- Measurement technologies to verify home or building infrastructure improvement or actual building performance vs designed performance
- Rapid energy efficient product improvements driven by better performance data feedback from the innovations above
- Energy insight technologies that allow the occupants to operate the property efficiently
While the above lists innovations, Government must calibrate its levers to reward business models that combine these innovations into new services that support the efficient construction and operation of homes and buildings, whether new or old. It is a dramatic change from the current model of selling units of energy, to one where service providers earn revenue by helping customers operate their homes more efficiently.
Realising the vision
If we imagine a more energy-efficient future where the 2030 mission has been achieved, what service propositions might have supported that outcome? There is likely a thriving service sector offering a suite of energy performance type contracts. In new build, the service provider supports house-builders to ensure the design has been delivered robustly. There may be technology that, at various stages of the build, allows us to track adherence to the original specification and check that the building is performing as per initial design expectations.
The same service provider likely offers on-site energy generation and storage technologies and supports the specification of any infrastructure for car charging. The mortgage industry has recognised such homes as having lower operating costs and offers more competitive lending rates to those occupying them.
Once the property is complete, we could expect energy insight services to be operating in the background to support occupants in its efficient running. Perhaps many autonomous decisions are made by the home management system, reacting to long-range weather forecasts to charge the building fabric with heat ready for a cold period, or exporting the energy stored in the battery to the grid in reaction to energy spot market prices. Although less ambitious, but still impactful, perhaps it turns the lights off when no-one is home.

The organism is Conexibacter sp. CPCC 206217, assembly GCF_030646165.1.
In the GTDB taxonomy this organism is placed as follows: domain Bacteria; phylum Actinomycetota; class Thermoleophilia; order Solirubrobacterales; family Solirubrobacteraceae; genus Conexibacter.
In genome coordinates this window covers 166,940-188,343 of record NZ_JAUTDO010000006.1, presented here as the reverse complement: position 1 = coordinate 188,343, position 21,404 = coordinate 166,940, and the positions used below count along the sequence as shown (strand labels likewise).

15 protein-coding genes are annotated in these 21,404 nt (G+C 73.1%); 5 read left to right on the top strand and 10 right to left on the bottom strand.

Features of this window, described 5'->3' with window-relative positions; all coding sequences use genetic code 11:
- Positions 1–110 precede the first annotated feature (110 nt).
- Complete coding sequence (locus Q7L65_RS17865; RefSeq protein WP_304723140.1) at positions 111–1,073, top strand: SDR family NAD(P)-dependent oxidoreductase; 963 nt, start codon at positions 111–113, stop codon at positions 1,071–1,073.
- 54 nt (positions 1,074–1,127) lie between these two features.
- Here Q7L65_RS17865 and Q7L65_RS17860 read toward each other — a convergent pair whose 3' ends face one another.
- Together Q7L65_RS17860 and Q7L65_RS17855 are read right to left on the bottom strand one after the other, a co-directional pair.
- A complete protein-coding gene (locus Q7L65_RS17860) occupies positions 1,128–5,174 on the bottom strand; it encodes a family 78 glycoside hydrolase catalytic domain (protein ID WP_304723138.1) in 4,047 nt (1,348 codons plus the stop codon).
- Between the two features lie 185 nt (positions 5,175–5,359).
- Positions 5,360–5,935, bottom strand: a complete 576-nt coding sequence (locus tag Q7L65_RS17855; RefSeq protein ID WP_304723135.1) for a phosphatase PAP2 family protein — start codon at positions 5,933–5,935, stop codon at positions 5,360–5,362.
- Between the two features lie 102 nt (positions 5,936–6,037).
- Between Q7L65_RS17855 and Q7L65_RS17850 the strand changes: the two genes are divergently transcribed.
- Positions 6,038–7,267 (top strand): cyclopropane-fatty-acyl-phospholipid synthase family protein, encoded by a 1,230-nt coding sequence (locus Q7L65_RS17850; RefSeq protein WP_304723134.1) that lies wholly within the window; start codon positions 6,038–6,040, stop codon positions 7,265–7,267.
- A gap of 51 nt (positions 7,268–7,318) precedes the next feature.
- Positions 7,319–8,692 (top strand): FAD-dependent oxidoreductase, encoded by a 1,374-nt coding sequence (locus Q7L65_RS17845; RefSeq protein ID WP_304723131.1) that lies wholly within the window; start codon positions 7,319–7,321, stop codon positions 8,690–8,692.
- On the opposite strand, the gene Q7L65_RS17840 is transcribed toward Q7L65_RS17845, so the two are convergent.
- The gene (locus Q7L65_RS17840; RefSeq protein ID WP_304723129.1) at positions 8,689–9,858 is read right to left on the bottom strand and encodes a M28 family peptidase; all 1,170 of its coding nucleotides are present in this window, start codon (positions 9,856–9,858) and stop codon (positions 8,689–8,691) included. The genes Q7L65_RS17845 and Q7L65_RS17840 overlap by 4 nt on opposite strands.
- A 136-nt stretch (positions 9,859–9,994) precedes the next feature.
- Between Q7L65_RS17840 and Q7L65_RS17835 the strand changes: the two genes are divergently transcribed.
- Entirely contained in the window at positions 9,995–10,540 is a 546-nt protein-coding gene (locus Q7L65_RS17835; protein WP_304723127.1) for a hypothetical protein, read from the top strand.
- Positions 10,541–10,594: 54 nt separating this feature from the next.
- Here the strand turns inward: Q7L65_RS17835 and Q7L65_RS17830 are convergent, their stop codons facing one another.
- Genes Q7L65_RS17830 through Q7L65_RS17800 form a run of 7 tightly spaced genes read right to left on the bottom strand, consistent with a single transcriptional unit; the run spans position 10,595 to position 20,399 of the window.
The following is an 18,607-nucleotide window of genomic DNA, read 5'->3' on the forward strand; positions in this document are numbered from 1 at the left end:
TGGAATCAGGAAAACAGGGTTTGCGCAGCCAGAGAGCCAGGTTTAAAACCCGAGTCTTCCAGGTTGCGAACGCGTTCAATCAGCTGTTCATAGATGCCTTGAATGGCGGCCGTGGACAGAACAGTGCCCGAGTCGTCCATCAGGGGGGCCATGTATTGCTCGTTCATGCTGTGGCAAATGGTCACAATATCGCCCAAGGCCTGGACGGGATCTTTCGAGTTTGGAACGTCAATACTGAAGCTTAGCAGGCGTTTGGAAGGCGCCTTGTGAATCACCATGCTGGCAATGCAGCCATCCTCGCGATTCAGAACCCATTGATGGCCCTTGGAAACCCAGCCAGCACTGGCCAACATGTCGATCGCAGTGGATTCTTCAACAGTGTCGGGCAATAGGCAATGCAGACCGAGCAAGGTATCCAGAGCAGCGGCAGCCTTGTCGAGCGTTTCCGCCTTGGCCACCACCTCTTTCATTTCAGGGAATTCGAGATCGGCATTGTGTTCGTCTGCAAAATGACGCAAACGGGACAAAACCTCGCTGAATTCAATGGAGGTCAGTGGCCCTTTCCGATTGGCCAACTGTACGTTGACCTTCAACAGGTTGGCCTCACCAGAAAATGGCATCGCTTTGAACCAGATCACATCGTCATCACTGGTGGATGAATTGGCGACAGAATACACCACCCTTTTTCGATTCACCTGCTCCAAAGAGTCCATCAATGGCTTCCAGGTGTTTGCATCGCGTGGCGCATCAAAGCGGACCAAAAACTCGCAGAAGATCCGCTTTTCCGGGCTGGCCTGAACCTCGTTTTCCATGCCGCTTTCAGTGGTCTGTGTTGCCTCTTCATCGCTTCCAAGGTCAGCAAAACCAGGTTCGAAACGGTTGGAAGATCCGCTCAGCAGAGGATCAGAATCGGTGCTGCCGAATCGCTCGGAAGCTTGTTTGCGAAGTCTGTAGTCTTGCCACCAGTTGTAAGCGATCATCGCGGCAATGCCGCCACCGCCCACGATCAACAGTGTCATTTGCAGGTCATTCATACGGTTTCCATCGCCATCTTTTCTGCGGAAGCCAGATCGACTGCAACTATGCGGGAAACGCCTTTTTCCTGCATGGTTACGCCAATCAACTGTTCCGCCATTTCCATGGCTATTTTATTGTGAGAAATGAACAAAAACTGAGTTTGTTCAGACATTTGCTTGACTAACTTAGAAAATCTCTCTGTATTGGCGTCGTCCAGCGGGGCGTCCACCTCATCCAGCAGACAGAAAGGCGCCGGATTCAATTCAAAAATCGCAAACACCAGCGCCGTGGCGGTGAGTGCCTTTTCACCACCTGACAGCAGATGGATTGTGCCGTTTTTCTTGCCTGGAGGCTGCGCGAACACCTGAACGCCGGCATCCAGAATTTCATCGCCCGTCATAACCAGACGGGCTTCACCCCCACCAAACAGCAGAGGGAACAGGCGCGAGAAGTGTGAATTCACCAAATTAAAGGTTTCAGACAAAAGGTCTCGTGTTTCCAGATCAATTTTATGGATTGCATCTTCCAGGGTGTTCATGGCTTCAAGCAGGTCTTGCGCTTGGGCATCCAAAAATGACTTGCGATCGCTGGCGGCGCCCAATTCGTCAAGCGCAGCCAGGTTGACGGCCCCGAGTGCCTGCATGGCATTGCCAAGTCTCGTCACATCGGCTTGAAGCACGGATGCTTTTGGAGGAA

Similar services combining home infrastructure efficiency improvement and efficient operation are also offered in existing homes. At the same time, energy suppliers have either transitioned to play a role in such service provision, or failed in the face of competition from broadband service providers that have bundled energy into their existing billing operations.
Reframing the challenge
Some may say Government’s desire to drive such a change in the culture of construction is pie in the sky. However, the counter argument would surely be that the challenge wouldn’t be a very ‘grand’ one if it was too easily achieved, and in fact, it is just within reach.
There are encouraging signs if you look for them. Technologically, some energy providers are already offering ‘prosumer’ energy services for those generating, storing and managing energy onsite, alongside their standard consumption tariffs. Government’s moves to allow people to take ownership of their own data will speed the development of further services to be offered for occupants’ benefit, as the home increasingly becomes a platform for services - both those once provided by the high street, and many not yet conceived.
But there are still big hurdles to overcome, not least the culture change required across the construction sector identified in the Hackitt Review, into fire safety and building regulations concerning quality control through the design, build, commissioning and verification stages.
In summary, the more dramatic the lever the more innovation will be inspired. To boost confidence, a similar mission in the UK housing stock has already been achieved with a domestic UK gas consumption drop of c30% between 2005-2015 (weather adjusted). Much of this drop was a result of previous energy efficiency schemes driving low cost measures such as loft and cavity wall insulation.
No Government has yet claimed success for this phenomenal achievement. Yet efficiency schemes have shrunk by half since that time with much of the low hanging fruit, in terms of easy savings in the existing stock, already picked. If the government is serious about halving energy in existing buildings as well as new, it should recognise that the 50% target is therefore much bigger, even if the timeframes proposed are similar. However, unlike landing on the moon, it is not rocket science.